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Ch. 2: Measurement and Problem Solving

Ch. 2: Measurement and Problem Solving

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Ch. 2: Measurement and Problem Solving

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  1. Ch. 2: Measurement and Problem Solving Dr. Namphol Sinkaset Chem 152: Introduction to General Chemistry

  2. I. Chapter Outline • Introduction • Scientific Notation • Significant Figures • Units of Measurement • Unit Conversions • Density as a Conversion Factor

  3. I. Introduction • Global warming measurement. • Value? • Method? • Uncertainty?

  4. II. Scientific Notation • Science deals with the very large and the very small. • Writing large/small numbers becomes very tedious, e.g. 125,200,000,000. • Scientific notation is a shorthand method of writing numbers.

  5. II. Scientific Notation • Scientific notation consists of three different parts.

  6. II. Converting to Scientific Notation

  7. II. Steps for Writing Scientific Notation • Move decimal point to obtain a number between 1 and 10. • Write the result of Step 1 multiplied by 10 raised to the number of places you moved the decimal point. • If decimal point moved left, use positive exponent. • If decimal point moved right, use negative exponent.

  8. II. Practice with Scientific Notation • Express the following in proper scientific notation. • 3,677,000,000 • 0.00024709 • 93 • 0.004 • 0.0040

  9. III. Measurement in Science • Measurements are written to reflect the uncertainty in the measurement. • A “scientific” measurement is reported such that every digit is certain except the last, which is an estimate.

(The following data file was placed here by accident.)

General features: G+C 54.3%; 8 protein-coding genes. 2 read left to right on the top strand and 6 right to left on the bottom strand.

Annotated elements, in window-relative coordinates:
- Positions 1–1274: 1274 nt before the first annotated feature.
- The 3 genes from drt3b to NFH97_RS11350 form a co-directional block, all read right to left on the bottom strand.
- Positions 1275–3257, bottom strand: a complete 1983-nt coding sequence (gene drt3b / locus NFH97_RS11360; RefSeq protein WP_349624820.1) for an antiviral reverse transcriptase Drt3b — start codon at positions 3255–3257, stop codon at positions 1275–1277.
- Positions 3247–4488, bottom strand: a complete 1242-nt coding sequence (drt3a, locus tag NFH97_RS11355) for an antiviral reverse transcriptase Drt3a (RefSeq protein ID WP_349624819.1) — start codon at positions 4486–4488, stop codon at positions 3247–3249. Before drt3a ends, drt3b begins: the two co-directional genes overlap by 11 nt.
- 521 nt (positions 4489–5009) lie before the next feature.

10. III. Reading a Thermometer • e.g. What are the temperature readings below?

  11. III. Uncertainty in Measurement • Quantities cannot be measured exactly, so every measurement carries some amount of uncertainty. • When reading a measurement, we always estimate between lines – this is where the uncertainty comes in.

  12. III. Significant Figures • The non-place-holding digits in a measurement are significant figures (sig figs). • The sig figs represent the precision of a measured quantity. • The greater the number of sig figs, the better the instrument used in the measurement.

  13. III. Determining Sig Figs • All nonzero numbers are significant. • Zeros in between nonzero numbers are significant. • Trailing zeros (zeros to the right of a nonzero number) that fall AFTER a decimal point are significant. • Trailing zeros BEFORE a decimal point are not significant unless indicated w/ a bar over them or an explicit decimal point. • Leading zeros (zeros to the left of the first nonzero number) are not significant.